- QUOTES. Perhaps one of the easiest kinds of “enhancers” to use is a quote. They can be used at anytime during your small report, but are especially appealing at the beginning of a new section or to expand on an important thought. You can drop by Google.com and search for “quotes” or “famous quotes” and you’ll find several great directories you can visit to find appropriate quotes.
Example: In one recent project of mine I was encouraging my readers to take action. I quoted Wayne Gretzky to illustrate the point: “100% of the shots you don’t take don’t go in”. Perfect.
- EVIDENCE. You can provide supporting proof for statements that you make to validate your claims. Documented research, statistics, magazine stories, reference materials, archived news, current events, speeches, presentations, trivia, and other similar resources can be referred to as evidence. (Be sure to carefully document the sources from which you obtained your evidence.)
Example: If you were writing that same small report on “weight loss” you might cite Jorge Cruise’s “3-Hour Diet” for suggestions on eating frequency. “In fact, noted fitness guru Jorge Cruise stresses the importance of six meals at equal intervals throughout the day – every 3 hours.” (Note: You could even link “3-Hour Diet” to your Amazon.com affiliate link for that book and earn referral commissions!)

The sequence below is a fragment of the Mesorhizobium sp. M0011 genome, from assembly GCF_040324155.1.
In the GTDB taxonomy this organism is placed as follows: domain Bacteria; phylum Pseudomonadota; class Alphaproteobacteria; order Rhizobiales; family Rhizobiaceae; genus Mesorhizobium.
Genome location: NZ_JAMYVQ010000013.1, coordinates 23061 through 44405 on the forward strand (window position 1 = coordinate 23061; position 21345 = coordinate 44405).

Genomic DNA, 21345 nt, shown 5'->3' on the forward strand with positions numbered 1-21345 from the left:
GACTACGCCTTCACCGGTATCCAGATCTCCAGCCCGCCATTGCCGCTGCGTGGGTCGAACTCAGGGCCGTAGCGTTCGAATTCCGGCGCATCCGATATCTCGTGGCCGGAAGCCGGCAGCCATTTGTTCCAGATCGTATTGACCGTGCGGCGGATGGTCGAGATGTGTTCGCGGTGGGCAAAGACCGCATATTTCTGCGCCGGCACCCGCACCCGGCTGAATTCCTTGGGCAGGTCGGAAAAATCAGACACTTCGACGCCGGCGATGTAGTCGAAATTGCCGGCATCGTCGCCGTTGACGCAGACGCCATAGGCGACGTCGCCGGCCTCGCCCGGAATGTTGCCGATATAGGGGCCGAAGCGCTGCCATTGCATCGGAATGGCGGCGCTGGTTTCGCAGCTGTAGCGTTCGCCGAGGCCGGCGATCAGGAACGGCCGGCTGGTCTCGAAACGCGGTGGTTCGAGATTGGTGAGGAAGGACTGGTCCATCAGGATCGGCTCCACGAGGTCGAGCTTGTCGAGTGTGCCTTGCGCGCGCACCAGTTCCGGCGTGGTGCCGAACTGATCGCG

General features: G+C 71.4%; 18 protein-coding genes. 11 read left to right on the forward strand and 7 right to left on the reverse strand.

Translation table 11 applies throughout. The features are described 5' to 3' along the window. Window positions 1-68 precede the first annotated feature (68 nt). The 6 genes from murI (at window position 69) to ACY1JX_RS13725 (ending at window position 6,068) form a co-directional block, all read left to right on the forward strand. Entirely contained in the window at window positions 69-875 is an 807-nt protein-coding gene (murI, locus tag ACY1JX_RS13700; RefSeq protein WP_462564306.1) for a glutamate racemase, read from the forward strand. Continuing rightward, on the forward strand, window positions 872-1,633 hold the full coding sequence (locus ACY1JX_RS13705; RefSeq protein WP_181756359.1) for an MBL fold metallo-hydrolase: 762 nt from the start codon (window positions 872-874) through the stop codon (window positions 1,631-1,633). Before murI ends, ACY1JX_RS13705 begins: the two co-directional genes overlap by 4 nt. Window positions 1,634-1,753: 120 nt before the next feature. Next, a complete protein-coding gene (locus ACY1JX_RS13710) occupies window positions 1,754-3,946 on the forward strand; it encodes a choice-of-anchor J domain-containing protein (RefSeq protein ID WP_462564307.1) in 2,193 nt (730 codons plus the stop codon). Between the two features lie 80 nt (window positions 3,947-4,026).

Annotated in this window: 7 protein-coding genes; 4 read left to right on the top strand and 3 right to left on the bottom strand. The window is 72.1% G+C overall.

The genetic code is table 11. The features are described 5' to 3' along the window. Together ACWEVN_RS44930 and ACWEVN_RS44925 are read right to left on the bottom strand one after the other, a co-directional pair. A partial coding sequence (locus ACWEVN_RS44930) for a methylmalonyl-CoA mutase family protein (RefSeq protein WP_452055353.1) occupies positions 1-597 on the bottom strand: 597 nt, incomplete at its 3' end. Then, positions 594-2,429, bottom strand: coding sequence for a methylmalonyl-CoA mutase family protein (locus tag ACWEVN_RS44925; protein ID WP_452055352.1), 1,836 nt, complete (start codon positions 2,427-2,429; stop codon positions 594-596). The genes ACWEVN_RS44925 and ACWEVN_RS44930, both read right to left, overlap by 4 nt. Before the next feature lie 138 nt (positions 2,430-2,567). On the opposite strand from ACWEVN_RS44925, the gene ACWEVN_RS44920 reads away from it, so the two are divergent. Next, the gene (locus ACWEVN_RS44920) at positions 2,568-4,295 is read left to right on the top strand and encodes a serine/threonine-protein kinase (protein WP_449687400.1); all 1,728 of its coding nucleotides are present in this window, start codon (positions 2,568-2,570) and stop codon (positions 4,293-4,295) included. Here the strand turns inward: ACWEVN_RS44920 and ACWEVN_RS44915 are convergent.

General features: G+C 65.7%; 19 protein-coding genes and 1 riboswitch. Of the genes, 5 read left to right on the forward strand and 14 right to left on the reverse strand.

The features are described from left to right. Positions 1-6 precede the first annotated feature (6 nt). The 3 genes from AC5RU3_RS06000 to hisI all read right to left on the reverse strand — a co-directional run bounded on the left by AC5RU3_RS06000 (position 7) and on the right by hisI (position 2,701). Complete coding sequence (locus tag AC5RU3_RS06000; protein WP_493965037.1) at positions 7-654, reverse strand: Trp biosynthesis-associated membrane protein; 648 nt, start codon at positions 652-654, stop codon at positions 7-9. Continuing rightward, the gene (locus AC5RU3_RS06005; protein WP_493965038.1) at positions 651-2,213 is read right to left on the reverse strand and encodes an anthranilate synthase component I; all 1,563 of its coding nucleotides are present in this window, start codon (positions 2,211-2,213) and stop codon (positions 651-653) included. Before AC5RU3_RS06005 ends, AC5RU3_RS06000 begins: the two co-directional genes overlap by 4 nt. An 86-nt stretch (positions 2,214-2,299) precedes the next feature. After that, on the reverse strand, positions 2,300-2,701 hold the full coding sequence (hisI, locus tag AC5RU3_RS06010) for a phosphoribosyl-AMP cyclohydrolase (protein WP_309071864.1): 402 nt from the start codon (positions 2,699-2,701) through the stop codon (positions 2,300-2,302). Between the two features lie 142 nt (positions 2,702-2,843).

- EXERCISES. As a writer, what is your ultimate goal? If you’re honest, it’s probably “to make money”. Okay, what is your SECOND ultimate goal? J Again, if you’re like me, your secondary goal is probably to help people. In other words, you’d like your customers to actually gain some value from purchasing your small report. Sure, we want to make money – but we also want to make a difference. So, another “enhancer” to include in your small report is one or more “exercises”. That is, give your reader instructions on specific things they should do in order to aid them in accomplishing what it is they hope to accomplish after having bought your small report. You might offer brainstorming exercises, internet research tasks, “homework” assignments, etc.
Example: If you’re writing a small report on “success”, then you might have the reader write down their ten biggest goals in life.
- STORIES. If you’ve read the main manual in this course then you’ll find that I tell stories here and there. (If you’ve read any of my other materials, you’ll find this to be true as well.) Why do I do this? There are actually three distinct reasons why I share stories that you’ll find relevant to your own small report creation process –